Robot-aided gait training in stroke survivors and spinal cord injury patients has shown inconclusive effects on walking ability. It is widely acknowledged that the control and design of the robotic devices needs to be further optimized to be able to provide training that fits better into modern insights in neural plasticity, motor learning, and motor recovery and in doing so improves its effectiveness. We will go more deeply into the need and scientific background for improvements on active participation, task specificity, and the facilitation of different recovery mechanisms. Subsequently, we will discuss recent advances that have been made in the control and design of robotic devices to improve on these aspects. Hereby, we will focus on the robotic gait training device LOPES that has been developed within our group. We will discuss how its design and control approach should contribute to improvements on all of the aforementioned aspects. The feasibility of the chosen approach is demonstrated by experimental results in healthy subjects and chronic stroke survivors. Future clinical testing has to demonstrate whether the outcome of robot-aided gait training can indeed be improved by increasing its task specificity, by the active contribution of the patient, and by allowing different movement strategies.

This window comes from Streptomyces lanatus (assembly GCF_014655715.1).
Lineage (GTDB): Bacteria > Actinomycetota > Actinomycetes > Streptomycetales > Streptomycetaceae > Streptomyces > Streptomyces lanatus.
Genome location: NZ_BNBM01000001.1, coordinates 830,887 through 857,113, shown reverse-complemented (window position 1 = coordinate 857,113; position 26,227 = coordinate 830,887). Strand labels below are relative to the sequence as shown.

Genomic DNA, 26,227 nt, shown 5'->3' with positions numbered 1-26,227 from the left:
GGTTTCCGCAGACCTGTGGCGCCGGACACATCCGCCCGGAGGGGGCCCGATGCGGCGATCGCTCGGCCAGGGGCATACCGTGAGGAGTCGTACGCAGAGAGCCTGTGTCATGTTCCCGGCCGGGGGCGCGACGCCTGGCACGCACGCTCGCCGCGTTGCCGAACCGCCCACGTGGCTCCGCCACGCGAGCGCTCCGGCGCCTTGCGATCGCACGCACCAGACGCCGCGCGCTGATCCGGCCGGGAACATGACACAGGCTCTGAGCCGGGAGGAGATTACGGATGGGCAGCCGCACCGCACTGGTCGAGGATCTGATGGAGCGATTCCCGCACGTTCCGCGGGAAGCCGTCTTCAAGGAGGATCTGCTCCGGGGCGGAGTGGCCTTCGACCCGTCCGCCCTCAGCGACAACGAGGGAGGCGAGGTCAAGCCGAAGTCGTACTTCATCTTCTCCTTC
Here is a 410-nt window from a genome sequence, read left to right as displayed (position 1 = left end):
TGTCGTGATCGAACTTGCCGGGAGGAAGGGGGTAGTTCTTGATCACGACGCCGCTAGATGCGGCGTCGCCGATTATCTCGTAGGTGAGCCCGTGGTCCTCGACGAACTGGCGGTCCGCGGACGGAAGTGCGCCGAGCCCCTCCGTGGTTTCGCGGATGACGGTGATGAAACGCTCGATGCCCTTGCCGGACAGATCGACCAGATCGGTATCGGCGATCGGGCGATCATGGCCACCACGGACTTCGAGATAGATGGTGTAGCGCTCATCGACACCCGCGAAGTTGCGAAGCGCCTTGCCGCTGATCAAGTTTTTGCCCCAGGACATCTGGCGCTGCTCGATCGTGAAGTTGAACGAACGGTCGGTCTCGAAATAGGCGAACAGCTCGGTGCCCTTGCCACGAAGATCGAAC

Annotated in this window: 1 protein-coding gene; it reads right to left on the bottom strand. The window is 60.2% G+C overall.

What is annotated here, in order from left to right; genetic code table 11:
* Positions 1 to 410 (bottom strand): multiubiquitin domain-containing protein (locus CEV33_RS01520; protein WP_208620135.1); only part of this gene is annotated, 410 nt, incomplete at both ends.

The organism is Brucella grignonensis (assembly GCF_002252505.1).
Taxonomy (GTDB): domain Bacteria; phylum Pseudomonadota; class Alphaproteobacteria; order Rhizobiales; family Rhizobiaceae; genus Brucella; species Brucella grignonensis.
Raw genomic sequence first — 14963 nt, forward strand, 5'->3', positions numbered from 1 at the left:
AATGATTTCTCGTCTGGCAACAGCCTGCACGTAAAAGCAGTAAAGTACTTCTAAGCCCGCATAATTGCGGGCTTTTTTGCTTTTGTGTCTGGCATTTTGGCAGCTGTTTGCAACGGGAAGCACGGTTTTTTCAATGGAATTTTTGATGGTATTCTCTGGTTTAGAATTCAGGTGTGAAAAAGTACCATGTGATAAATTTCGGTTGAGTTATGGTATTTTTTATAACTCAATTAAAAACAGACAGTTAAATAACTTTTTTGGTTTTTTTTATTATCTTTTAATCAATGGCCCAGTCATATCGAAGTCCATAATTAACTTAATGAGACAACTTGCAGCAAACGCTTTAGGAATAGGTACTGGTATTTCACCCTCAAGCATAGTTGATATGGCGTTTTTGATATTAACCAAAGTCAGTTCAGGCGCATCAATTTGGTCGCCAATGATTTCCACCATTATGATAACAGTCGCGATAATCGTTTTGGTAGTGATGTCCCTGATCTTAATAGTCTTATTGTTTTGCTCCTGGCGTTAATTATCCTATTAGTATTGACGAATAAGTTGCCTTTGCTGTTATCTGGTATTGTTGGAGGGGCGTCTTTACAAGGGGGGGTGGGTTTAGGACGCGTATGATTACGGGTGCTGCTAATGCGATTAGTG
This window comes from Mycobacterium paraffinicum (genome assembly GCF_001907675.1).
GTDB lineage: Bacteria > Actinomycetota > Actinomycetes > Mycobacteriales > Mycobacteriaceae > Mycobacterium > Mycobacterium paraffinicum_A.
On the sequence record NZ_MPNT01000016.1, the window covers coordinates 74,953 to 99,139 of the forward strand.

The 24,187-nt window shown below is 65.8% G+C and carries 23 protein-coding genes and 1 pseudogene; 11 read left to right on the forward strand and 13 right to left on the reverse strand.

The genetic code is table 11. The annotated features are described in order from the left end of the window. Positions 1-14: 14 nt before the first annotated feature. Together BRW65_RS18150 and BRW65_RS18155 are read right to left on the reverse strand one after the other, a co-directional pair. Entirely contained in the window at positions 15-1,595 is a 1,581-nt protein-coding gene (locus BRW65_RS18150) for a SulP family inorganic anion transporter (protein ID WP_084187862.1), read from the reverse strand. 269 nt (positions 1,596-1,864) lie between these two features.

|Title of host publication||Neurorehabilitation Technology|
|Editors||Volker Dietz, Tobias Nef, William Zev Rymer|
|Place of Publication||London|
|Number of pages||18|
|Publication status||Published - 2012|
|Publisher||Springer Verlag London Ltd|